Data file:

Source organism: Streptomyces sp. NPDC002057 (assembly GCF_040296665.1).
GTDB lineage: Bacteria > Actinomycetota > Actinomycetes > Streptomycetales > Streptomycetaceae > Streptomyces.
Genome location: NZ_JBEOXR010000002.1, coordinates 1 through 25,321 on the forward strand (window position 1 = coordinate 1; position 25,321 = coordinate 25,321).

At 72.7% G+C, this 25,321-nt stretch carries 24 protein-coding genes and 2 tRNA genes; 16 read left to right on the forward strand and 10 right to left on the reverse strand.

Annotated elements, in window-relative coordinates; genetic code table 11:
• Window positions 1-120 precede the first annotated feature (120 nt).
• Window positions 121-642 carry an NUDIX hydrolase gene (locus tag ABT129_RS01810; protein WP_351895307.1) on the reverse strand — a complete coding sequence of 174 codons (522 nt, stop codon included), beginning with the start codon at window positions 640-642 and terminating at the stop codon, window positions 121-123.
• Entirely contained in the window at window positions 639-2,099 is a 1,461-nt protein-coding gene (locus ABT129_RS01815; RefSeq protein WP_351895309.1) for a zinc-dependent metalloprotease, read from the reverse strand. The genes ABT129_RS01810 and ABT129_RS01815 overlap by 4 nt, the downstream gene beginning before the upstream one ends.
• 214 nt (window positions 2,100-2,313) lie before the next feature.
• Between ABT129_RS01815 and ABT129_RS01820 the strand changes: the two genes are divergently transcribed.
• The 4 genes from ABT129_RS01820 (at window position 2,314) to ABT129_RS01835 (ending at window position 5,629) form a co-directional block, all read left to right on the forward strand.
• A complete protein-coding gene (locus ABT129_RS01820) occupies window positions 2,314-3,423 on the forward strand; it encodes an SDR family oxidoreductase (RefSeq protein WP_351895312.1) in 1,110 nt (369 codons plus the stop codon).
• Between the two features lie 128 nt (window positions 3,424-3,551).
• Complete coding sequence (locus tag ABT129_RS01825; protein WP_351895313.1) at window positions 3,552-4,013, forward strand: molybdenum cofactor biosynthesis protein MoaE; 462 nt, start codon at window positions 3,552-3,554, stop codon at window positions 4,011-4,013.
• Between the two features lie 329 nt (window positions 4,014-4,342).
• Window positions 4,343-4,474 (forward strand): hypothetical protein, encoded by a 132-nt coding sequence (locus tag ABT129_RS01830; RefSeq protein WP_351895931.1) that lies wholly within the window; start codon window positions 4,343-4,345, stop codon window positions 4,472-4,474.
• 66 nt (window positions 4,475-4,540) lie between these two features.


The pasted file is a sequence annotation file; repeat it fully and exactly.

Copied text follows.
Source organism: Streptomyces sp. NPDC002057 (assembly GCF_040296665.1).
GTDB lineage: Bacteria > Actinomycetota > Actinomycetes > Streptomycetales > Streptomycetaceae > Streptomyces.
Genome location: NZ_JBEOXR010000002.1, coordinates 1 through 25,321 on the forward strand (window position 1 = coordinate 1; position 25,321 = coordinate 25,321).

At 72.7% G+C, this 25,321-nt stretch carries 24 protein-coding genes and 2 tRNA genes; 16 read left to right on the forward strand and 10 right to left on the reverse strand.

Annotated elements, in window-relative coordinates; genetic code table 11:
• Window positions 1-120 precede the first annotated feature (120 nt).
• Window positions 121-642 carry an NUDIX hydrolase gene (locus tag ABT129_RS01810; protein WP_351895307.1) on the reverse strand — a complete coding sequence of 174 codons (522 nt, stop codon included), beginning with the start codon at window positions 640-642 and terminating at the stop codon, window positions 121-123.
• Entirely contained in the window at window positions 639-2,099 is a 1,461-nt protein-coding gene (locus ABT129_RS01815; RefSeq protein WP_351895309.1) for a zinc-dependent metalloprotease, read from the reverse strand. The genes ABT129_RS01810 and ABT129_RS01815 overlap by 4 nt, the downstream gene beginning before the upstream one ends.
• 214 nt (window positions 2,100-2,313) lie before the next feature.
• Between ABT129_RS01815 and ABT129_RS01820 the strand changes: the two genes are divergently transcribed.
• The 4 genes from ABT129_RS01820 (at window position 2,314) to ABT129_RS01835 (ending at window position 5,629) form a co-directional block, all read left to right on the forward strand.
• A complete protein-coding gene (locus ABT129_RS01820) occupies window positions 2,314-3,423 on the forward strand; it encodes an SDR family oxidoreductase (RefSeq protein WP_351895312.1) in 1,110 nt (369 codons plus the stop codon).
• Between the two features lie 128 nt (window positions 3,424-3,551).
• Complete coding sequence (locus tag ABT129_RS01825; protein WP_351895313.1) at window positions 3,552-4,013, forward strand: molybdenum cofactor biosynthesis protein MoaE; 462 nt, start codon at window positions 3,552-3,554, stop codon at window positions 4,011-4,013.
• Between the two features lie 329 nt (window positions 4,014-4,342).
• Window positions 4,343-4,474 (forward strand): hypothetical protein, encoded by a 132-nt coding sequence (locus tag ABT129_RS01830; RefSeq protein WP_351895931.1) that lies wholly within the window; start codon window positions 4,343-4,345, stop codon window positions 4,472-4,474.
• 66 nt (window positions 4,475-4,540) lie between these two features.